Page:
3. Fear organizations who focus on leadership development rather than the development of good leadership. While this phrase may seem like I am splitting hairs, the difference between leadership and good leadership is immense. Leadership development focuses on what leaders do. While what a leader accomplishes is important, it is insufficient. Bin Laden, Hitler and President Mugabe (Zimbabwe) were effective leaders who left a path of destruction in their wake. Instead, when we focus on good leadership we discuss the hard issues – why are we leading, what is good and how do we improve our collective well-being. While that statement contains a throwback hippy sentimentality, the current rise of ethics, morality and ends-focus (not just the means) is also increasing in our business literature.

As we examine our fears, we need to ensure we are afraid of the right things. This requires us to challenge our assumptions. Learning to question our fears and identify the important ones can mobilize us from inaction to action.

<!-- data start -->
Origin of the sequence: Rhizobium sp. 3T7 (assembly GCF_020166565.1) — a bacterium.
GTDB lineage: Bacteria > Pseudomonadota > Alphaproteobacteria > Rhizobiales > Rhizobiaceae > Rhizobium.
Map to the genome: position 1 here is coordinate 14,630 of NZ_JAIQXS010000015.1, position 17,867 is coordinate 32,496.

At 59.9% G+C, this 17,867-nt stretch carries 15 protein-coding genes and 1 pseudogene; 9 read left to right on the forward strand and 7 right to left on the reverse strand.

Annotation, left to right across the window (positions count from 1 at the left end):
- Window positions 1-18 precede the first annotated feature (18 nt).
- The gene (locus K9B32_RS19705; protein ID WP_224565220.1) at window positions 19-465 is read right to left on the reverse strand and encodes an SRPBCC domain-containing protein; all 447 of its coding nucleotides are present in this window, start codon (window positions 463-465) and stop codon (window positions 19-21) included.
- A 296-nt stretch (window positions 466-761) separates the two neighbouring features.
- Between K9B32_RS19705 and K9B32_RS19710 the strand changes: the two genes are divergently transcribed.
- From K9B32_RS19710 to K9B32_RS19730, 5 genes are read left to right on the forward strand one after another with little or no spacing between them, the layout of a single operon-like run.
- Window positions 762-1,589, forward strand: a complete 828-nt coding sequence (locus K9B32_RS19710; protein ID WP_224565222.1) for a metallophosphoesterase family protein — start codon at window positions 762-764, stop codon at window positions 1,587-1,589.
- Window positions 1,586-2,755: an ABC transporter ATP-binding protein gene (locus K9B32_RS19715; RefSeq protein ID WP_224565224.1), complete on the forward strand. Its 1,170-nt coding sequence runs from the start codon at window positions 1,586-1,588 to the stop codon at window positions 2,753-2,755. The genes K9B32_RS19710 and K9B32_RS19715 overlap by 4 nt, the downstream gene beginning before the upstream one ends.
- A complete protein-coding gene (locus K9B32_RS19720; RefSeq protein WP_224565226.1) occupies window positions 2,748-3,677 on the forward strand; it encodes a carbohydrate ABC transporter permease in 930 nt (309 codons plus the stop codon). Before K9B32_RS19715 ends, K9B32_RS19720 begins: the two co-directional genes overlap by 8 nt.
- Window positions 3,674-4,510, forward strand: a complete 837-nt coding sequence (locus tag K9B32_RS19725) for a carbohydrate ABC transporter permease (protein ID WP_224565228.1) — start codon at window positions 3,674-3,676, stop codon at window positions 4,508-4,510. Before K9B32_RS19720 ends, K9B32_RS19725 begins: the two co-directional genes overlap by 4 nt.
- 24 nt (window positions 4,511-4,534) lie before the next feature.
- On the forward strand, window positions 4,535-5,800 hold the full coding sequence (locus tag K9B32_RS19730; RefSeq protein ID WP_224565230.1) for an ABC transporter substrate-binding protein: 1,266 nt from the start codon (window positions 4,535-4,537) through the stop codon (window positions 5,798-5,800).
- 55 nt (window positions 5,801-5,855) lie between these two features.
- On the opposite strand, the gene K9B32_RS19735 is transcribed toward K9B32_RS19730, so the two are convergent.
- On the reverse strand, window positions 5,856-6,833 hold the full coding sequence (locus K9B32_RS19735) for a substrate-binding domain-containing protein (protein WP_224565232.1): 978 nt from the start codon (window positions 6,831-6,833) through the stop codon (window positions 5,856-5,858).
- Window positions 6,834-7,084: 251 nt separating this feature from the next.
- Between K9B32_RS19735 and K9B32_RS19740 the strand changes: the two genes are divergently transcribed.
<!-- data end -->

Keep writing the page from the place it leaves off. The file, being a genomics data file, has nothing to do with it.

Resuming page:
I’d love to hear your own versions of misdirected fear in the workplace. ‘Fear This, Not That!’.


 

Jeff SuHead Shotderman is a futurist, professor and consultant who works in the field of organizational development. He works with clients to improve leadership, teamwork, organizational alignment, strategy and organizational FutureReadiness. He resides in Palm Desert, California. Twitter: @jlsuderman

Rhodes, M. (2015). Fears 2015. Parade Magazine via the LA Times. Sunday, January 18, 2015.

More Agility Please! The State of Strategy

There is a strong correlation between a companies financial returns and their planning horizon.1 Effective strategy considers the future! If you know me or read my writing you know that I resonate strongly with this concept.